Australians are reporting lower levels of personal wellbeing, higher levels of stress, depression and anxiety symptoms, and the main culprit will come as no surprise to many: personal finances.
The Australian Psychological Society (APS) conducts an annual Stress and Wellbeing Survey and this year's results chart patterns over the past five years, with all negative indicators on the rise over the half decade.
The survey found that 35 percent of Australians report having a significant level of distress in their lives, 26 percent of Australians report above normal levels of anxiety symptoms, while 26 percent of Australians report having moderate to extremely severe levels of depression symptoms.
In 2015, anxiety symptoms were the highest they have ever been. Worryingly, there has also been a marked increase in the number of people overall turning to gambling to manage stress, growing from 13 percent in 2011 to 19 percent in 2015.
For those reporting severe levels of distress, the numbers of those engaging in potentially risky behaviours were higher: drinking alcohol (61 percent), gambling (41 percent), smoking (40 percent) and recreational drug use (31 percent) were used to manage stress.
Professor Lyn Littlefield, Executive Director of the APS, said the survey findings are concerning.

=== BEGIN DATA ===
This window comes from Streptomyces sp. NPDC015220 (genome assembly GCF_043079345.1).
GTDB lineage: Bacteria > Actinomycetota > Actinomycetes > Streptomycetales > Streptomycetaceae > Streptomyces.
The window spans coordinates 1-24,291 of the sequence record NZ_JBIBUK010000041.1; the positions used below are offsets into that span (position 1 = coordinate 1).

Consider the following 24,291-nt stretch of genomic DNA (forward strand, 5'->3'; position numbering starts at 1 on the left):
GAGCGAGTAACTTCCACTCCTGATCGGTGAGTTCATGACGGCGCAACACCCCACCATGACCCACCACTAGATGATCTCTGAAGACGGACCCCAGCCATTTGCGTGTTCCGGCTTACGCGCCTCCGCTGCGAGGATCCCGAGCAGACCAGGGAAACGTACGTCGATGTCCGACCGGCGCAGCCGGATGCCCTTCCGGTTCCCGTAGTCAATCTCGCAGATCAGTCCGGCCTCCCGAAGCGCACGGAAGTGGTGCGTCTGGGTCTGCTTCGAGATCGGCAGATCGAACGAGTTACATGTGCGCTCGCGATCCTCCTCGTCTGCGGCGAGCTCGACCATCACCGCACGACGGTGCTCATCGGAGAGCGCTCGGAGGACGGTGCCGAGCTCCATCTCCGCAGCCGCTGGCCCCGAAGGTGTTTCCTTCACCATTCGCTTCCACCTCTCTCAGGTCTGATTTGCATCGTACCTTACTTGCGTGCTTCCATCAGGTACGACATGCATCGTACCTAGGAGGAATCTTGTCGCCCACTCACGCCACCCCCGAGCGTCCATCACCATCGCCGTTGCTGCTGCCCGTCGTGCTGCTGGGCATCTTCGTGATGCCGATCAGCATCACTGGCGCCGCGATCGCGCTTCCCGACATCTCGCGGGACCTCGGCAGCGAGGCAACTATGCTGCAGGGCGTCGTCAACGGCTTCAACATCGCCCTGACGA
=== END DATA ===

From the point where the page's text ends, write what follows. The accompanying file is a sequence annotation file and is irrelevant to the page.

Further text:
“It is worrying that people are turning to potentially harmful and addictive behaviours to manage stress. Drinking alcohol, smoking and gambling can take a toll on personal finances, as well as physical and mental health. The APS recommends avoiding these behaviours if you are already feeling overwhelmed or stressed,” she said.
Australians’ worries about money have not abated, with personal finance issues rated as the top cause of stress over the five years -- 49 percent of Australians report stress over money. The other culprits are family issues (45 percent), personal health (44 percent), trying to maintain a healthy lifestyle (40 percent), and issues with health of others close to us (38 percent).
“It appears that there is a vicious cycle involving people finding personal finances and health the main reasons for stress, yet certain stress-relief methods are potentially contributing to people’s problems in the long-term,” Professor Littlefield said.
“We need to look at the impact of stress on society as a whole, and what we can do to reduce the potential for stress related harm," she said.
The good news is that most Australians don't turn to risky behaviour as a way of managing stress, although the number one stress buster isn't exactly healthy -- 85 percent of Australians said that watching television and movies were their favourite ways of winding down.
Other popular ways of managing stress were: focussing on the positive (81 percent); spending time with friends and family (81 per cent); listening to music (80 per cent); and reading (75 percent).
The APS 2015 survey also focussed on social media use and the concept of Fear of Missing Out (FOMO). It found that teens (aged 13-17) were suffering most from social media stress.
One in two teenagers feels they are "missing out" on the seemingly perfect lives that others portray through social media, and they also reported that they felt they were having less "rewarding" experiences than their friends.